Our President is hooked on phonics.
Through an oversight, a draft copy of the President's address to the United Nations was posted on the U.N. website, including phonetic renderings of polysyllabic words to aid Bush's pronunciation.
As if there were any doubt, this serves as conclusive proof that our President is utterly ignorant of global affairs. How is it that someone who has served as the leader of the United States of America for more than six years needs a reminder on how to pronounce 'Mugabe'? (It was rendered, "moo-GAH-bee," no joke.) Okay, it's not "Smith," but don't you think the American President would have heard enough about the Zimbabwean despot to recall his name? How did they think he'd say it? Muggabee? MOO-gayb? Sheesh.
They also had to help him with the name of the new French President. You know, the guy Bush recently hosted at his father's ken-ee-BUNK-port compound? They spelled it out, "sar-KO-zee," which technically isn't even right. That's the Crawford version. The French would pronounce it "sa(r)-ko-ZEE."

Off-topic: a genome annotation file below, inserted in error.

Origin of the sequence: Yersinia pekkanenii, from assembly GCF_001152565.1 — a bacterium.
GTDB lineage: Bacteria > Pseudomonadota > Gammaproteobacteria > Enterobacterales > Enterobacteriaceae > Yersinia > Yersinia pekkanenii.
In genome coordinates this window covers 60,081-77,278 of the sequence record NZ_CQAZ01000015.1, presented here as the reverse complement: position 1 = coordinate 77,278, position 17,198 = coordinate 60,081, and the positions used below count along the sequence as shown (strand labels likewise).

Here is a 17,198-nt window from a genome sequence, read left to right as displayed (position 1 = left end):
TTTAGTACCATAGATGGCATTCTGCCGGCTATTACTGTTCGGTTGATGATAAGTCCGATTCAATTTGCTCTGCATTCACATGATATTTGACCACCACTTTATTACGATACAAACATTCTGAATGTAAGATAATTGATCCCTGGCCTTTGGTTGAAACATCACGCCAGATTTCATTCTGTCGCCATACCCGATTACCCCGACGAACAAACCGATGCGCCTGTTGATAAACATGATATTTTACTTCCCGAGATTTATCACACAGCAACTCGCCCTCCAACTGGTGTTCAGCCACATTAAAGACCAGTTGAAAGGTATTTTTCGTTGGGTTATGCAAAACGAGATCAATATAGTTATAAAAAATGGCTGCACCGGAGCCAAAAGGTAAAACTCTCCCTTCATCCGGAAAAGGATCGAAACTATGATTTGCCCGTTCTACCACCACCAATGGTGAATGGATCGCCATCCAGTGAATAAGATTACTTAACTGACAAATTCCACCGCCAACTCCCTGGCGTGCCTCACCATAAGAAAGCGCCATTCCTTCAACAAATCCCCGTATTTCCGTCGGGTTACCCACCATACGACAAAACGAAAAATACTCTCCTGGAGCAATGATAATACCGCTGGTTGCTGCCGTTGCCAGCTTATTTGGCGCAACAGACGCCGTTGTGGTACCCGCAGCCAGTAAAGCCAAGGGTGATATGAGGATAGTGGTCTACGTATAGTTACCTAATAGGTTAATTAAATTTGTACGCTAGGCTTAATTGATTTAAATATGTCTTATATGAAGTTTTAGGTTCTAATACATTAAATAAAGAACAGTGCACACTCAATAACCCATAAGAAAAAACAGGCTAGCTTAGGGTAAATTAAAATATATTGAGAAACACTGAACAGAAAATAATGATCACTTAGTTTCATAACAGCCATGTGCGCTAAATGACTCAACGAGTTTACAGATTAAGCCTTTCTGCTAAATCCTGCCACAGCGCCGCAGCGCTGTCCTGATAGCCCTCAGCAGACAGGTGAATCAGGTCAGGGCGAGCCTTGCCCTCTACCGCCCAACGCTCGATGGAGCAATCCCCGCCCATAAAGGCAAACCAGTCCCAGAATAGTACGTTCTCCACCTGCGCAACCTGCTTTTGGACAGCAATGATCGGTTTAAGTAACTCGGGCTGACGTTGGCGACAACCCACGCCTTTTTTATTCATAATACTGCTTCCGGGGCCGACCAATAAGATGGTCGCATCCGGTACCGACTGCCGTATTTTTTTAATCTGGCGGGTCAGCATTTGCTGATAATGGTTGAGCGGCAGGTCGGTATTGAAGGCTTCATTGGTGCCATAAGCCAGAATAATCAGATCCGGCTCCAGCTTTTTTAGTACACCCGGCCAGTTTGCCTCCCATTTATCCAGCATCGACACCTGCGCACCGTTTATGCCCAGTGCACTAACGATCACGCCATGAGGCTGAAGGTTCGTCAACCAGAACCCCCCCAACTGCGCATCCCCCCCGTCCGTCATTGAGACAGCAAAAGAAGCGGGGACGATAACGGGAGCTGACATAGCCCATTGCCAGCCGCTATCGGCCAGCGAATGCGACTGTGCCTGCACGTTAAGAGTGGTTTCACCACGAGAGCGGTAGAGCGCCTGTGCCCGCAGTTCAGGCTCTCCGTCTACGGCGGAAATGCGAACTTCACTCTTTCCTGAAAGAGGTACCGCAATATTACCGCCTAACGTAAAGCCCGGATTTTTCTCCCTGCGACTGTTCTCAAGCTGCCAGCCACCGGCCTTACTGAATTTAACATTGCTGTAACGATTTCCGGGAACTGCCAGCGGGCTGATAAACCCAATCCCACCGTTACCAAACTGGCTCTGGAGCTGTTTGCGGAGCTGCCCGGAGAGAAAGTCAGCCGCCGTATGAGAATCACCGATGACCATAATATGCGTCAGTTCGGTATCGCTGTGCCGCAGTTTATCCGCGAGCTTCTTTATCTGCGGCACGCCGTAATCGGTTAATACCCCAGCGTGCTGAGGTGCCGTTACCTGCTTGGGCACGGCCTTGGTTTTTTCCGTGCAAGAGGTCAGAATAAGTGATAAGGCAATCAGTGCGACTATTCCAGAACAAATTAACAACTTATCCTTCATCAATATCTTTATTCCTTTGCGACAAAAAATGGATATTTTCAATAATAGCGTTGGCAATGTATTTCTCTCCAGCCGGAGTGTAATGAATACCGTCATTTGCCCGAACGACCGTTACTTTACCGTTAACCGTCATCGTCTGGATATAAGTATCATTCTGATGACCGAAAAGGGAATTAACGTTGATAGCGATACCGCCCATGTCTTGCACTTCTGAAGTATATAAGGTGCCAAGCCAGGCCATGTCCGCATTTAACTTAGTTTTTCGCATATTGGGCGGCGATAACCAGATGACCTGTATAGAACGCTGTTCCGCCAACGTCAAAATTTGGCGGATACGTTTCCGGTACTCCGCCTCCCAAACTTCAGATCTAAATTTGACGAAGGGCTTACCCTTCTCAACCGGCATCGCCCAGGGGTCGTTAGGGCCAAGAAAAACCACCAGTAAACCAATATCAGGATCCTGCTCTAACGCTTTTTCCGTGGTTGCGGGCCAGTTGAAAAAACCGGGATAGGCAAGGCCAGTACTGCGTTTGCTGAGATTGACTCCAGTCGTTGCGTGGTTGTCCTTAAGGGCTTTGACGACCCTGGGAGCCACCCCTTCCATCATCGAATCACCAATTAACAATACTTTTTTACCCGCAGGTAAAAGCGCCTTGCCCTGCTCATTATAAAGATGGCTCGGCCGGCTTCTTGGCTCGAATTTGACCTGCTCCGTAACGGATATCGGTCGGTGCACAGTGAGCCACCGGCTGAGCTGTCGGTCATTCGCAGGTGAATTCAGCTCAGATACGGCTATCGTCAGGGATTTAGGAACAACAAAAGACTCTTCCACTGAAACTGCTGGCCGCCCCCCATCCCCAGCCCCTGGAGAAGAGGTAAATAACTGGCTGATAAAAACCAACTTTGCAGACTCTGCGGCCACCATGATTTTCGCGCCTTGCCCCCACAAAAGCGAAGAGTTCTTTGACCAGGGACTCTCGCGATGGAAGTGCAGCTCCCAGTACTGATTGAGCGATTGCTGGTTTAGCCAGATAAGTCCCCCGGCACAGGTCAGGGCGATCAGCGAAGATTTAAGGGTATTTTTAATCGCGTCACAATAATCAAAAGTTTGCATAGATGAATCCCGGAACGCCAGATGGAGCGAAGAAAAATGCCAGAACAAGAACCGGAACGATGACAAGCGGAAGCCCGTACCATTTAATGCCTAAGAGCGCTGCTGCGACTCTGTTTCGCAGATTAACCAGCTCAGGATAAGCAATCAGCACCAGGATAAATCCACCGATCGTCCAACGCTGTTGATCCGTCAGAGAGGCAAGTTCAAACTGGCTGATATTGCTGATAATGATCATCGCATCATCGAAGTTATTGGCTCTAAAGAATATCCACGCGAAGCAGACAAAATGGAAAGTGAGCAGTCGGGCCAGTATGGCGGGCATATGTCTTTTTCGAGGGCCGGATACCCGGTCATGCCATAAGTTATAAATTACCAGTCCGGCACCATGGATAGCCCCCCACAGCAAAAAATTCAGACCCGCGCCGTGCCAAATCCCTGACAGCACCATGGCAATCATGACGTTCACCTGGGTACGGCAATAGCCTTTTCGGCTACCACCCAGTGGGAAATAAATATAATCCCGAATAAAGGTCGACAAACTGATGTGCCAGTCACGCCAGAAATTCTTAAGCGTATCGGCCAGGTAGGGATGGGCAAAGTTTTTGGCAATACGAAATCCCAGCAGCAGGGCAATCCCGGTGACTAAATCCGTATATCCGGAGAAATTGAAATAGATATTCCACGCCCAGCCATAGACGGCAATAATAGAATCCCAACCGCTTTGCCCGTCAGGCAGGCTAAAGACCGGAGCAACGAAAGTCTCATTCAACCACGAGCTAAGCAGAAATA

I confess, I have a thing about pronunciation. I've even been ridiculed for my insistence on saying "ka-ra-o-ke," instead of "Carrie-Okie." (Hey, I'm sorry, I had three years of Japanese in high school and was an exchange student. I had to abandon "Toh-kyoh" in favor of the more familiar Toe-Key-Oh because no one knew what the hell I was talking about.) And, if I were addressing the UN, I would probably have to practice saying Kyrgyzstan a few times, sure. But I would practice because I would care, because it demonstrates interest in and respect for the people and the nation.
I think there's something admirable in having a President who knows how to pronounce difficult and/or foreign words. I think there is something shameful in having a President who is so disinterested in the world that he can't even bother to remember the names of his recent houseguests and needs second-grade-level phonetics to maneuver around the names of his colleagues on the world stage. And shame on us for not even expecting the leader of the United States of America to be able to write his own speech.